As a result of 41 years of this, today about 18,000 families — the top .01% — own more wealth than our entire middle class. And the middle class, rather than comprising the roughly 2/3rds of Americans it did when Reagan came into office, has now fallen to encompass fewer than half of us.
When I left home in 1967 to (briefly) attend college and start my first business, the top .01% of Americans held only 2% of the country’s wealth. Today, those 18,000 families have hit Gilded Age levels for the first time since the 1920s, clutching fully 10% of the nation’s wealth.
Three men today hold more wealth than the bottom half of all American families. To a large extent, this is the result of a generalized loss of American democracy.
At the level of government, our democracy was gutted by the Supreme Court’s legalization of political bribery with Citizens United. That betrayal of America compounded the loss of “democracy in the workplace” (unions) as every effort since that decision to restore the worker and union protections Reagan gutted has been shot down by now-bought-off members of Congress.
My dad was the guy who negotiated the union contract every few years on behalf of and with the other 13 guys who worked at Lansing Tool & Die and its owner, a wealthy local family. A lifelong Republican, he often told me how important it was that the democratic principles he was so proud America represented were reflected in the union shop where he worked.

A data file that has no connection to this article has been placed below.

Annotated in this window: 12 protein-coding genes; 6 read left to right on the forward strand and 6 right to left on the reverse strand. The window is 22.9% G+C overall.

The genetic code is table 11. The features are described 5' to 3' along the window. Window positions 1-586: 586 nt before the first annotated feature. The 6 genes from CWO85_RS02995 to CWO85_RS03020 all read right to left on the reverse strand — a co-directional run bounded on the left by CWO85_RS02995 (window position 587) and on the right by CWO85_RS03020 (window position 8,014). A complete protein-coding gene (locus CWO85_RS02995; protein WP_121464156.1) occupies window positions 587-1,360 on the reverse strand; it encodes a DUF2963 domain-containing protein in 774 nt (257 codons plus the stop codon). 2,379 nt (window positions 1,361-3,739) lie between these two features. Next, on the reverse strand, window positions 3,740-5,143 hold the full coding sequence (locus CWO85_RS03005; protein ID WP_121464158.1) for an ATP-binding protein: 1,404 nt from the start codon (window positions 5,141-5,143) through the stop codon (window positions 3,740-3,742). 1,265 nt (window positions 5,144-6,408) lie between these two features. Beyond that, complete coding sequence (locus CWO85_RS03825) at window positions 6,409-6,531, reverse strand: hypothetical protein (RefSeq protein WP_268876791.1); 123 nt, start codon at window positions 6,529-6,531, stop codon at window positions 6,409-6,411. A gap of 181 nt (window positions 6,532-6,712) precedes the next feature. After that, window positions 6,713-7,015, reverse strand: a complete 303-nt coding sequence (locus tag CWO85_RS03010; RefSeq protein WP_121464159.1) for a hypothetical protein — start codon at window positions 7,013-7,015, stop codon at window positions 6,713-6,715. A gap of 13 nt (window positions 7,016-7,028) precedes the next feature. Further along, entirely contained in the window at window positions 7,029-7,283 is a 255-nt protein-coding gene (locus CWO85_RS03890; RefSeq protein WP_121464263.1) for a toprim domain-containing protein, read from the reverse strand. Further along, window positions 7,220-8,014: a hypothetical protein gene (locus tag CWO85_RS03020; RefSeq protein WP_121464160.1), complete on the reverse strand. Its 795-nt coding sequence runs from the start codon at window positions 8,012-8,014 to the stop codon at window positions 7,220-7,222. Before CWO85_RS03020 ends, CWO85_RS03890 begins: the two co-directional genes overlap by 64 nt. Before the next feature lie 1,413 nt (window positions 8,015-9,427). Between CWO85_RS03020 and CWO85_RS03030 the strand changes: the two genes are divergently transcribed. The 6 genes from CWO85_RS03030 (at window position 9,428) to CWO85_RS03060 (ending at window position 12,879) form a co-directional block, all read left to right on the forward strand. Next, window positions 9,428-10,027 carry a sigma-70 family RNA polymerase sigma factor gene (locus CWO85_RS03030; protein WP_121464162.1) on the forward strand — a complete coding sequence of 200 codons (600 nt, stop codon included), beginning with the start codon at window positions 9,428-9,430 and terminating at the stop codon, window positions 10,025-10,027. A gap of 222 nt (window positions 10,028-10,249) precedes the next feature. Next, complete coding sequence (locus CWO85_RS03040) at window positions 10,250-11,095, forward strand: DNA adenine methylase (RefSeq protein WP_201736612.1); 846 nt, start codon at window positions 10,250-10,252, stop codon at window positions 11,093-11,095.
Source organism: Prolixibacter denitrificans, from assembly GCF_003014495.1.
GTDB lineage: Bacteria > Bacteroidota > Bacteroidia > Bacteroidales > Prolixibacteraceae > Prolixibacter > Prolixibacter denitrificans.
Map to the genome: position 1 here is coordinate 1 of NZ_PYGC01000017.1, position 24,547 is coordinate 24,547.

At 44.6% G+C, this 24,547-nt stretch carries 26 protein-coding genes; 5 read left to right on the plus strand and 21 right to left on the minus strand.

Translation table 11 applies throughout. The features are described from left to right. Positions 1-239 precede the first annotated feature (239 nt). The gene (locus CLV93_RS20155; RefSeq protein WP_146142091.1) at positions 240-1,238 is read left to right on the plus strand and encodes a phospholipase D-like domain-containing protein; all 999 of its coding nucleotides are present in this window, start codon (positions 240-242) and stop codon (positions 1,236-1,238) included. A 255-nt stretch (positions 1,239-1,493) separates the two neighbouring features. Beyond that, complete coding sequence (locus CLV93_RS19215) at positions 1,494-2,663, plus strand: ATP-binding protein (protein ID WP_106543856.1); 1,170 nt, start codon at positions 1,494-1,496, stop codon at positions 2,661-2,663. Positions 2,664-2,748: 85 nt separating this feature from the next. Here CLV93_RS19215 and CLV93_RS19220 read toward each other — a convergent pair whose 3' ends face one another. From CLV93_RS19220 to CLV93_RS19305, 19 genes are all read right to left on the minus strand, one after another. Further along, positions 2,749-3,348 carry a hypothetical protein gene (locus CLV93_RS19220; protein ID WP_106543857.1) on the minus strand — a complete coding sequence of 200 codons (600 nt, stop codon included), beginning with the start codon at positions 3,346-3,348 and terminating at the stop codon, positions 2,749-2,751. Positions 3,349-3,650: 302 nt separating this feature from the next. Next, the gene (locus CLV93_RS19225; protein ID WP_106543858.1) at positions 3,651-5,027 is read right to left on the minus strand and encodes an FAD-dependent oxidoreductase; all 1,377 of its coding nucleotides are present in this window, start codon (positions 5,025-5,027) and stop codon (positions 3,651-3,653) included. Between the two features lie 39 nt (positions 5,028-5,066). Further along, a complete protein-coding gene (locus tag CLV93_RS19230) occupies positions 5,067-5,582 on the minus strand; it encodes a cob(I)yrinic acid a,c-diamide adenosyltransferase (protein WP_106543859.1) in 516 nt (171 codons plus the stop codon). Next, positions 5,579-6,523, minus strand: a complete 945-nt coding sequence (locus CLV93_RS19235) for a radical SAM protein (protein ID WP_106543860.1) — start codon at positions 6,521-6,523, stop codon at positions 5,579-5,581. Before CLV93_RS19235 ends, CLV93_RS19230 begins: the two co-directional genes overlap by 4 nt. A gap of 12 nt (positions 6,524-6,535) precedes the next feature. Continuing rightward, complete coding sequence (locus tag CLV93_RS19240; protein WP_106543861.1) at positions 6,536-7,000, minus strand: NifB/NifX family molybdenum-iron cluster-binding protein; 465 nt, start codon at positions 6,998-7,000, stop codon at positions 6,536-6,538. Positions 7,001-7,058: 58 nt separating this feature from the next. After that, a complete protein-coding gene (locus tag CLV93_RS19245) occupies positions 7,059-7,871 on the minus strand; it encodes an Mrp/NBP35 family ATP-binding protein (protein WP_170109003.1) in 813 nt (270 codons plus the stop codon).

In the 40 years since the Reagan Revolution, however, union busting has become a billion-dollar-a-year industry. There are entire law firms and companies that do nothing but show up in workplaces to terrify workers and litigate against “malcontents” who’re trying to form or join a union.
Amazon hires them, as does Starbucks and pretty much every other large company in America that wants to squeeze every last penny out of their workers rather than help revive what was once this country’s vibrant middle class.
The very existence of such a predatory industry — making millions by helping billionaires squeeze pennies out of working class people — is a tragic indicator of our having reached what I call “the cancer stage of capitalism” that Reagan started us down.
The good news is that Americans — particularly those young enough that they don’t remember the widespread lies of the Reagan era about “greedy union bosses” — aren’t taking it any more. As the Zoomers move into the workplace, democracy is returning and things are changing for the better.
Hopefully they can finally turn this country’s workplace landscape back around, before the morbidly rich steal everything else that isn’t nailed down…
Originally posted at The Hartmann Report